LGS 200, Week 6 notes
LGS 200, Week 6 notes LGS 200
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This 3 page Class Notes was uploaded by Grant Logsdon on Thursday February 25, 2016. The Class Notes belongs to LGS 200 at University of Alabama - Tuscaloosa taught by Charlye S. Adams in Winter 2016. Since its upload, it has received 24 views. For similar materials see Legal Environment of Business in Law and Legal Studies at University of Alabama - Tuscaloosa.
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Date Created: 02/25/16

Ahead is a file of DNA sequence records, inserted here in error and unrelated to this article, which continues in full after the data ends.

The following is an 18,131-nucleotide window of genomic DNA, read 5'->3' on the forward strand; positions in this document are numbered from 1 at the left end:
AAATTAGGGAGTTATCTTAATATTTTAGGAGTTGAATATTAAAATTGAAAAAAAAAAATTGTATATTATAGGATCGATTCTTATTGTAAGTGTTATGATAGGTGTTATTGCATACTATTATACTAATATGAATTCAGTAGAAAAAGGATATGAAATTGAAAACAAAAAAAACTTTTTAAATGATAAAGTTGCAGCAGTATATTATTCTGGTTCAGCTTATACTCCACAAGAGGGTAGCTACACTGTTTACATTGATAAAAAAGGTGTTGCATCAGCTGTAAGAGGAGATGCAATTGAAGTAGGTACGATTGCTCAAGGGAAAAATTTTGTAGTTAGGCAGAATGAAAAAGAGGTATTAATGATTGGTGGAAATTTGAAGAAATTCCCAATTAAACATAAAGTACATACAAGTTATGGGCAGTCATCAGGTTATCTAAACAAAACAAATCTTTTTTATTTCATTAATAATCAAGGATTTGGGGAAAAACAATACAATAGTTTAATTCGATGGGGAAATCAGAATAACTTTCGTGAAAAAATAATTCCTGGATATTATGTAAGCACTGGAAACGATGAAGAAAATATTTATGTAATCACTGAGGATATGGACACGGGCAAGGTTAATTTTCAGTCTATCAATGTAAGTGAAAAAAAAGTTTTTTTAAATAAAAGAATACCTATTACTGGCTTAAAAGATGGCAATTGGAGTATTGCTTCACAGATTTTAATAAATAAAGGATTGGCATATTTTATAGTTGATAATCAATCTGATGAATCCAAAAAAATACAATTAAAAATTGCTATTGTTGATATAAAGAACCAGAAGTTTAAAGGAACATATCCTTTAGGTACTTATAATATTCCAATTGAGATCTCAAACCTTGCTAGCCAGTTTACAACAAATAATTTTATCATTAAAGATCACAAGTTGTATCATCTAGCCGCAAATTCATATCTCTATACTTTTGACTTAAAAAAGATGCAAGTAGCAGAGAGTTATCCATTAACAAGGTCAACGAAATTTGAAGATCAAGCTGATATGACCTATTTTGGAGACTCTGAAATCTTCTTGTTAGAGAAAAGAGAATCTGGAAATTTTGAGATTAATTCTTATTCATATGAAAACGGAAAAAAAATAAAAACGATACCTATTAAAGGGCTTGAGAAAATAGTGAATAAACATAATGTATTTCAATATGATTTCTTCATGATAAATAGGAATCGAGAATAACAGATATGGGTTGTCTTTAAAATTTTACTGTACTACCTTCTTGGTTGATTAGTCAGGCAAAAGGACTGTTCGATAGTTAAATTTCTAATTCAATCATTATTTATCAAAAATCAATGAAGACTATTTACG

Ch 11 Sales and Lease Contracts 2/25/16 UCC Article 2 ● Contracts for the sale of goods ● “Sale” passing of title from seller to a buyer for sa price (payable in cash, goods, services) ● “Goods” must be tangible and movable ○ tangiblehas physical existence ○ movable can be carried from place to place ● Goods associated with real estate ○ Contract for sale of minerals or a structure is a good IF severance is made by seller ○ Sale of growing crops ○ Other “things” attached to real property, capable of being severed without harm to land ● Merchant deals in same goods in the sale, ● Definition of a Lease Agreement ○ contract for lease of personal goods between a lessor and a lessee ○ Lessor transfers right to possess and use goods under lease ○ Lessee acquires right to possess and use goods ● Offer ○ At common law once a valid offer is unequivocally accepted, a binding contract is formed ○ UCC allows for open pricing, payment, and delivery terms, even if terms undefined ● Open Terms ○ “Indefiniteness” is OK as long as the parties intended to make a contract and there is a reasonable basis for a court to grant a remedy ○ Open Price Terms If parties have not agreed on pricing, court can determine “reasonable price at the time of delivery” ○ Open Quantity generally courts will not impose a quantity and there is no remedy unless: the contract is either a requirements or output contract ○ Open Payment Term: Unless otherwise agreed, payment is due on delivery ○ Open Delivery Term: Unless otherwise agreed, buyer takes delivery at the seller’s place of business ● Merchants Firm Offer ○ Offer made by merchant in a signed writing is irrevocable for reasonable period of time. No consideration is necessary ○ The Offer must be in writing and signed by the offeror ● Methods of Acceptance ○ Offeror can specify a means of acceptance ○ Under the UCC, the “mailbox rule” means any reasonable means of acceptance under the circumstances is permissible ○ A promise to ship or prompt shipment is acceptance ○ Shipment of nonconforming goods is both an acceptance and a breach, unless goods were sent as “accommodation” to buyer, with prompt notice ● Statute of Frauds sale of goods over $500 must have a signed writing to be enforceable ○ Exceptions Oral contracts for specially manufactured goods will be enforced, Oral contract is enforceable if there are admissions by breaching party; partial performance an oral contract is enforceable IF payment has been made or goods have been accepted ● Unconscianability ○ Contract is one that is so unfair and onesided it is unreasonable to enforce it ○ UCC allows court to strike one clause or the entire contract ● TItle and Risk of lossIdentification takes place when specific goods are designated as the subject matter of the contract. Ch 10 Continued Damages ● Compensatory Damages designed to compensate nonbreaching party for loss of the bargain ○ Standard Measure: difference between value of promised performance and value of actual performance ○ Incidental Damages: expenses caused directly by breach of contract ○ Sale of Goods: difference between contract and market price ○ Sale of Land: specific performance ○ Construction Contracts ● Consequential (Special) Damages. ○ Foreseeable losses ○ Breaching party is aware or should be aware, the breach will cause additional loss to the injured party. ● Punitive Damages—punish or deter future conduct ○ Generally not available for mere breach of contract. Requires commission of a tort in addition. ● Mitigation of Damages ○ When breach of contract occurs, the innocent injured party is held to a duty to reduce the damages that he/she suffered. Duty owed depends on the nature of the contract. ● Liquidated Damages vs. Penalties. ○ Liquidated Damages: specific amount agreed to be paid as damages in the event of future breach ○ Penalties: designed to penalize, generally unenforceable. ● Rescission ○ Remedy whereby a contract is canceled and the parties are restored to the original positions that they occupied prior to the transactions. ● Restitution ○ Both parties must return goods, property, or money previously conveyed. Rescission does not always call for restitution. Restitution is called for in some cases not involving rescission ● Specific Performance. ○ Equitable remedy calling for the performance of the act promised in the contract, for contracts involving: Sale of Land. Personal Services Waiver ● •The nonbreaching party accepts defective performance of contract